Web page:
R-III districts approves $1 million roof replacement

Derrick Forsythe, Correspondent
Posted 11/22/21

Economic stimulus funds are paving the way for the Warren County R-III School District to complete what it is calling a long overdue roof replacement project. School board members voted during their …

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R-III districts approves $1 million roof replacement

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Economic stimulus funds are paving the way for the Warren County R-III School District to complete what it is calling a long overdue roof replacement project. School board members voted during their monthly meeting on Nov. 11 to proceed with a roof replacement at the building that houses Black Hawk Middle School and Daniel Boone Elementary.

“This is a much-needed project that we want to get completed,” said Superintendent Dr. Gregg Klinginsmith. “We’re appreciative of the stimulus funds, because without those we would have to go out for a tax increase or bond issue to make these projects happen.”

Board members voted to accept the lowest bid of $1,021,959 by Shay Roofing, who beat out five other contractors for the job. The second-lowest bid was by Watkins Roofing at $1,224,358.

“Roofing repairs are very expensive, so what we try to do is patch and repair and lengthen that project out as long as we can,” said Klinginsmith. “There comes a day when you can only patch and repair so many times that it finally has to be replaced.”

Klinginsmith said the school roof is at least 25 years old and has been problematic for a decade or more.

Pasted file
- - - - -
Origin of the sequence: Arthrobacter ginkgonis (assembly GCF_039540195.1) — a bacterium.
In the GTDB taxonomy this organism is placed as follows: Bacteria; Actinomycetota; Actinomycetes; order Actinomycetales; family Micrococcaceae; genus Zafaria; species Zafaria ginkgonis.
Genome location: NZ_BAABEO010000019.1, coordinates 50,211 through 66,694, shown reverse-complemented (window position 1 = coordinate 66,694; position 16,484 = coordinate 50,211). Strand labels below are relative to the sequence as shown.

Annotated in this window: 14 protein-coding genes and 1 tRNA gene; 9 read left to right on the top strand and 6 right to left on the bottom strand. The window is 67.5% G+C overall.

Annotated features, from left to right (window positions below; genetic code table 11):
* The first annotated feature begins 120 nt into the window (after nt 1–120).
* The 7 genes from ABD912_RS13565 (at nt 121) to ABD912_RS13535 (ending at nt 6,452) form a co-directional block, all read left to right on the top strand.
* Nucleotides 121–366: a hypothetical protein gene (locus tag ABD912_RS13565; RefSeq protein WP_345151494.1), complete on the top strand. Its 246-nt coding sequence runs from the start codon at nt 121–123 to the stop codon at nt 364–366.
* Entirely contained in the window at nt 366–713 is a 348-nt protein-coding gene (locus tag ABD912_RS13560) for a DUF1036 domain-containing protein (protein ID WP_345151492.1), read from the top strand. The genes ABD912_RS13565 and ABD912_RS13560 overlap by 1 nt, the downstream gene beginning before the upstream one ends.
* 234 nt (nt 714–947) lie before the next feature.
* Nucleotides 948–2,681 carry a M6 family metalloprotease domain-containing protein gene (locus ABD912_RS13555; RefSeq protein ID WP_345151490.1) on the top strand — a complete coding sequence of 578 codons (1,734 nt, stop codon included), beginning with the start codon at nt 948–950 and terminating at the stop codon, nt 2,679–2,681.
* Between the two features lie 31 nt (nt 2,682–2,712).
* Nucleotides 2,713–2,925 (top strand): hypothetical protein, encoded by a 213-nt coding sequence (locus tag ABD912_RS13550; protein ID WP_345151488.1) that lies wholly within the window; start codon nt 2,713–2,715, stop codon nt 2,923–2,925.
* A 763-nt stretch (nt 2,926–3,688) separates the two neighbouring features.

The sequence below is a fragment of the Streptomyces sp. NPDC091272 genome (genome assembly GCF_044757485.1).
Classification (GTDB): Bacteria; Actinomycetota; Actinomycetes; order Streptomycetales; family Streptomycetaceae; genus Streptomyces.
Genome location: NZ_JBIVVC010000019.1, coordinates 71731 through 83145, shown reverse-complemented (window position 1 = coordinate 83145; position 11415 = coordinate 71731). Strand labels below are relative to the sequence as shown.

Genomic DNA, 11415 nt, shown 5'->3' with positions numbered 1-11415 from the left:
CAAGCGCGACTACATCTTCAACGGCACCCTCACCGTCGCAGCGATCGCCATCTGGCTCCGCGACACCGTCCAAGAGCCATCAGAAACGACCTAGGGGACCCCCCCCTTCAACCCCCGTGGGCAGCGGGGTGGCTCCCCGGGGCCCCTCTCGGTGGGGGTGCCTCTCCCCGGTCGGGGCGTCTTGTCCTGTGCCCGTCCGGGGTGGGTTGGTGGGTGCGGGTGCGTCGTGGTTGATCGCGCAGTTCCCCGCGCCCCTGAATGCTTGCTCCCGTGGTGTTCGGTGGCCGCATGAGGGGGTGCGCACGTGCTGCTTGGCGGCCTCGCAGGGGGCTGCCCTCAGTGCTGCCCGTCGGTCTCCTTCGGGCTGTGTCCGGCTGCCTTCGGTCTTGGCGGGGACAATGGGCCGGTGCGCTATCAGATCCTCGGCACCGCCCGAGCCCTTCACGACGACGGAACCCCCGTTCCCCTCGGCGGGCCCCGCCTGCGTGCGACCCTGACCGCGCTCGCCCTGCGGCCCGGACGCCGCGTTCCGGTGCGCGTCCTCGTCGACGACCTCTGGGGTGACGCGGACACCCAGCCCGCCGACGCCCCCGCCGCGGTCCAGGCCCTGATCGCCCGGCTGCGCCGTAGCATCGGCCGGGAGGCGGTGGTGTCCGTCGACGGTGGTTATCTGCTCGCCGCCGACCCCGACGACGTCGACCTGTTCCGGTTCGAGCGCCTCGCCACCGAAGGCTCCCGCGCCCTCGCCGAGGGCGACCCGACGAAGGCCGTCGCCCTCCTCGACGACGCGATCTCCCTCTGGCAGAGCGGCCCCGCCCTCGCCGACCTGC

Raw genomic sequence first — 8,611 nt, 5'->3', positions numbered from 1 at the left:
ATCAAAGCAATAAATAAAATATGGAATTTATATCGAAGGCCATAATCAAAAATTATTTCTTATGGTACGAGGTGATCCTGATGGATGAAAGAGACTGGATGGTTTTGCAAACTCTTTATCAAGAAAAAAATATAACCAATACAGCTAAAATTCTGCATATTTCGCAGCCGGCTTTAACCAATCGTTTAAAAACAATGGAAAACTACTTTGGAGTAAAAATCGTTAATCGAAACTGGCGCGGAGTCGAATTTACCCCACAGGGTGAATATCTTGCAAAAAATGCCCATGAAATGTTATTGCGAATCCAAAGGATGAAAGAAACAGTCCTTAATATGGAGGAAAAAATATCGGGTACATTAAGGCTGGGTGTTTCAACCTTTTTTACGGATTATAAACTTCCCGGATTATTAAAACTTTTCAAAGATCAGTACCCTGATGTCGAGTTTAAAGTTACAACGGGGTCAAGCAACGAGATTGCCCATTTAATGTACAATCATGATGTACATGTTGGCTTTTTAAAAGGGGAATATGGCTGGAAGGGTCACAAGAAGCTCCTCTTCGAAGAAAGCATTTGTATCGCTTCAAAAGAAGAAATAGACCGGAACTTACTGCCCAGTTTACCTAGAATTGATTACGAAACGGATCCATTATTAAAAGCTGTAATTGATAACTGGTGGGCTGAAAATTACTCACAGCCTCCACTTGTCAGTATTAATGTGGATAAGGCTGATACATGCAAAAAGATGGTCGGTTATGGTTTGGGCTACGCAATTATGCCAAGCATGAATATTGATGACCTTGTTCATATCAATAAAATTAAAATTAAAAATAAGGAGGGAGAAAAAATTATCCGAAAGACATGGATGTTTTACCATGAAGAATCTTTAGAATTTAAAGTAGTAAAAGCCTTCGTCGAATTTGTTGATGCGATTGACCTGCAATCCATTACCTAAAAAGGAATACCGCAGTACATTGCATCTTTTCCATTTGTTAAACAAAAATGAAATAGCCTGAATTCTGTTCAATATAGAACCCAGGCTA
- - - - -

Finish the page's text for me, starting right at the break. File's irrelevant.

“For about as long as I’ve been in the district, we’ve had problems with that roof going back to 2011 and haven't had money to repair it,” said Klinginsmith. “Now we can fix it correctly and don't have to worry about leaks getting into the building.”

The district recently had to replace a portion of the roof over the Daniel Boone Elementary library, which had blown off during a storm earlier in the year. That repair was covered under the district’s insurance.

“We've been doing a little bit at a time, and this will complete the whole complex,” said Klinginsmith. “The roof that blew off was part of this project. It was to be replaced and as we could tell, it didn’t hold up in a storm.”

The roof replacement is slated for the summer of 2022, when classes are not in session. This will also allow ample time for the arrival of any materials that may have limited availability.

“That’s why we wanted to go ahead and get this approved early, because we know there is a shortage in some supplies,” said Klinginsmith. “Now that this is approved, we can get those ordered and in, so we can work during summer when not as many students are there.”

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